A colon is a good example of how to introduce a question in a sentence. You may place a colon just before a question list to introduce multiple questions without needing question marks.
Each question can be part of the same sentence. As mentioned above, you do not need to end the sentence with a question mark. You can end it with a period because the sentence starts normally.
Here are some examples to help you with this form:
- I need to know: when will you be back, what time will you be leaving again, will you want any dinner.
- She asked for a few favours: could I help her out, will I be there for her, could I do her homework again.
- I asked: did you find the solution, and did you want any help. But he didn’t respond.
4. List Questions in Bulleted Points (APA Style)
This is the most common choice if you’re following APA Style rules. Writing bulleted (or numbered) lists is a great way to include multiple questions in the same sentence.
You should bullet point the questions to make them easier for readers to understand. Of course, this means that the sentence’s integrity will be compromised.
When using a bullet-point list, you remove the flow of the original sentence. While APA Style does allow this, you need to be careful including it in exams and essays.
Here are some examples to help you figure it out:
- What made you think of this?
- What will you do next?
- Where will you go?
- What is your answer?
- What do you need to know?
- Is there anything else?
- Why won’t she talk to me?
- Why does she not seem to care?
- What did I do wrong?
How to List Questions in a Sentence MLA Style
MLA Style encourages every question to be asked as its own sentence. When listing questions in the same sentence, you should include a question mark after each one to show that you are asking multiple questions.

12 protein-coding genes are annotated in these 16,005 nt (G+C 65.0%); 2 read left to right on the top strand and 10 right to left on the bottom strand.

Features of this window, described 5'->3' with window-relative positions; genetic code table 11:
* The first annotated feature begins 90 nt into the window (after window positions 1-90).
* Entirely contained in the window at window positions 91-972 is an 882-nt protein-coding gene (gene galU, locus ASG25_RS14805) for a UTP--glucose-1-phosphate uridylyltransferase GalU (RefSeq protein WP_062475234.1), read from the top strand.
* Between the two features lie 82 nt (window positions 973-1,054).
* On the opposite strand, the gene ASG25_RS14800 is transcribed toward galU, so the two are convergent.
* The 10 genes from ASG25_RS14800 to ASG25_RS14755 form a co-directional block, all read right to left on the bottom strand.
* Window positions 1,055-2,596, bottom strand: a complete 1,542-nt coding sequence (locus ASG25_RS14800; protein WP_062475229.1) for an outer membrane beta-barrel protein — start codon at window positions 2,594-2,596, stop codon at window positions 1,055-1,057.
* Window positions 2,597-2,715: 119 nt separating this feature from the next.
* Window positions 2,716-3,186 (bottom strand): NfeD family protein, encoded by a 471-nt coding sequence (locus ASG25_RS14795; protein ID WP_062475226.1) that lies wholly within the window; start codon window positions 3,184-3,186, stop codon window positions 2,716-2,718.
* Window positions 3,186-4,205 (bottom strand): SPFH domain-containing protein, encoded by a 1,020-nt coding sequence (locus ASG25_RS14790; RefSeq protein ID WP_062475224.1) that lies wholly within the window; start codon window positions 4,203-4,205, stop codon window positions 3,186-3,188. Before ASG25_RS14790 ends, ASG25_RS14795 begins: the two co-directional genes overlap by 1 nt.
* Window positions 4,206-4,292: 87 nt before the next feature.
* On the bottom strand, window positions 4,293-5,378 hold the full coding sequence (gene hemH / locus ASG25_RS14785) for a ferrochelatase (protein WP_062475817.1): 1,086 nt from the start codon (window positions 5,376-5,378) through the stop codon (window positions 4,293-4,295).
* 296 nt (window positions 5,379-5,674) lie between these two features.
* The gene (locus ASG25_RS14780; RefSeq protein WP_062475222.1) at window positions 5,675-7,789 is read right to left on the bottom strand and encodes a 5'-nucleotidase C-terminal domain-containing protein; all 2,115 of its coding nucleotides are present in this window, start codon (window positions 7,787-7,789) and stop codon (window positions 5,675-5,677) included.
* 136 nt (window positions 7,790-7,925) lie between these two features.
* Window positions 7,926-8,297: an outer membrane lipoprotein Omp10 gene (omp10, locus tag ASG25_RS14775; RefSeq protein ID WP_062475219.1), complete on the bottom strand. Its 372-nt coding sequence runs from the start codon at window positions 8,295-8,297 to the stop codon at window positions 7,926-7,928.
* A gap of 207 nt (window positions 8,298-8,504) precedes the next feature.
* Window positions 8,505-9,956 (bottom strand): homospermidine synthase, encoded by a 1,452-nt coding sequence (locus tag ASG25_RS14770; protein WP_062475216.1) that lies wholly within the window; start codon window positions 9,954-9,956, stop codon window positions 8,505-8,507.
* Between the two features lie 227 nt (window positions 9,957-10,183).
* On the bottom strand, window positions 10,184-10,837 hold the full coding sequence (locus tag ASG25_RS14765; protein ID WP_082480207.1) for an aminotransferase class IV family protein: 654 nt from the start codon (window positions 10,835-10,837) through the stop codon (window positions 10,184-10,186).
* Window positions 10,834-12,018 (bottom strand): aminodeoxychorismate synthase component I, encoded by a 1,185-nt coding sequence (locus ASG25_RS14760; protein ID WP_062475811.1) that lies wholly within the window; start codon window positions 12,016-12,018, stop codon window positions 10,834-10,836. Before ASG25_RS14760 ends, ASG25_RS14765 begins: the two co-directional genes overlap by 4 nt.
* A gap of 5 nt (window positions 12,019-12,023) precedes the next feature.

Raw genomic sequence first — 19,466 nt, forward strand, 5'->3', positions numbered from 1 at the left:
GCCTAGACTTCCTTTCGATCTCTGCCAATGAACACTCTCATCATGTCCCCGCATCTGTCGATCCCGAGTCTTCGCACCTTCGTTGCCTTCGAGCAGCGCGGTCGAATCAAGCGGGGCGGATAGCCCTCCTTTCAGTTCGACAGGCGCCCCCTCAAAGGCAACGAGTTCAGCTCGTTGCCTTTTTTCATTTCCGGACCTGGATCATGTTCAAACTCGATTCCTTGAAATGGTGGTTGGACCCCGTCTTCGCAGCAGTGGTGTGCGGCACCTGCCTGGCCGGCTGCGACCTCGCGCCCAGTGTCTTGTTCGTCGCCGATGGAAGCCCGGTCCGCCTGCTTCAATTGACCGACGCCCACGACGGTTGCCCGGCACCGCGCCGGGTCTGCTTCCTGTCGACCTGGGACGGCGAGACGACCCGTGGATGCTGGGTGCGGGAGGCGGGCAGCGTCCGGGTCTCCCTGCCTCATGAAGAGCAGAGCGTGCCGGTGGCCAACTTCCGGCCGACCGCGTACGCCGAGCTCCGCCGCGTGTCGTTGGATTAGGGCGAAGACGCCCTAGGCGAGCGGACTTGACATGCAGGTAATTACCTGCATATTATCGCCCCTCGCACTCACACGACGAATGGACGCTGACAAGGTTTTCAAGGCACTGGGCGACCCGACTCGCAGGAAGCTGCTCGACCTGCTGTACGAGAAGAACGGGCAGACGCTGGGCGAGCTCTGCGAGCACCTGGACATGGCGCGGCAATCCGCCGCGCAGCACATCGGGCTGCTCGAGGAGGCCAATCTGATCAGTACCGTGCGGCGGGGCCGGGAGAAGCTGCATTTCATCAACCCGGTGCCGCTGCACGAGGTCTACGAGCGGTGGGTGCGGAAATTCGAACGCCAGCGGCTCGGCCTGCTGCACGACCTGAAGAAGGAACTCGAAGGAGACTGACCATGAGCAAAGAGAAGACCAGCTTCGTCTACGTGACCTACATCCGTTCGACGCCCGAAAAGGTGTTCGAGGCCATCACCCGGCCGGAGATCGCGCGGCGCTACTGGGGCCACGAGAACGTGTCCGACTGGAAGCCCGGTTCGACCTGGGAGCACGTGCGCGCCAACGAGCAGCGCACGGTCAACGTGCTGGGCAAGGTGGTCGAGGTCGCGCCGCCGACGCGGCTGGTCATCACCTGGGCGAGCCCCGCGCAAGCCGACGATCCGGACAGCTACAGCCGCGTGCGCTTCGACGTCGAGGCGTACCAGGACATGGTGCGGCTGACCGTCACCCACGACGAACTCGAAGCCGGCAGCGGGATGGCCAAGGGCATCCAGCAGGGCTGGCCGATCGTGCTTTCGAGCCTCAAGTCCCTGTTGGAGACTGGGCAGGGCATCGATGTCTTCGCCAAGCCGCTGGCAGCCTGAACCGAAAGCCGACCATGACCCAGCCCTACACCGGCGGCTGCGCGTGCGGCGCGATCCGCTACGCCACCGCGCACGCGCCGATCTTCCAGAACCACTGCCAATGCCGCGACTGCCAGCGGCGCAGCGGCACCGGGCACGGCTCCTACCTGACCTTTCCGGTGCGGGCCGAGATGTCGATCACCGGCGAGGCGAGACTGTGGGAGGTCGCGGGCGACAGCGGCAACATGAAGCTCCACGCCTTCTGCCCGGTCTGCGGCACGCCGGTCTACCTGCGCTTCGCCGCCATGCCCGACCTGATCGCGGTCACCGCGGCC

The question marks act as punctuation within the sentence but still allow you to continue the flow of the original sentence.
You should also place a colon before starting the question list and capitalize the first word of every question.
Here’s an example to help you understand it:
- They wanted to know: Why did you do it? What made you say that? And how could you be so silly?
How to List Questions in a Sentence APA Style
APA Style has slightly different rules when listing questions. This time, knowing how to list questions in a paper is a little bit easier.
You can list questions in numbered points when following APA Style rules. You should always number the questions, leaving a space between the period after the number and the question itself.
APA Style questions look like this:
- What are you going to do next?
- How do you solve the problem?
- Can we move on?
Martin holds a Master’s degree in Finance and International Business. He has six years of experience in professional communication with clients, executives, and colleagues. Furthermore, he has teaching experience from Aarhus University. Martin has been featured as an expert in communication and teaching on Forbes and Shopify. Read more about Martin here.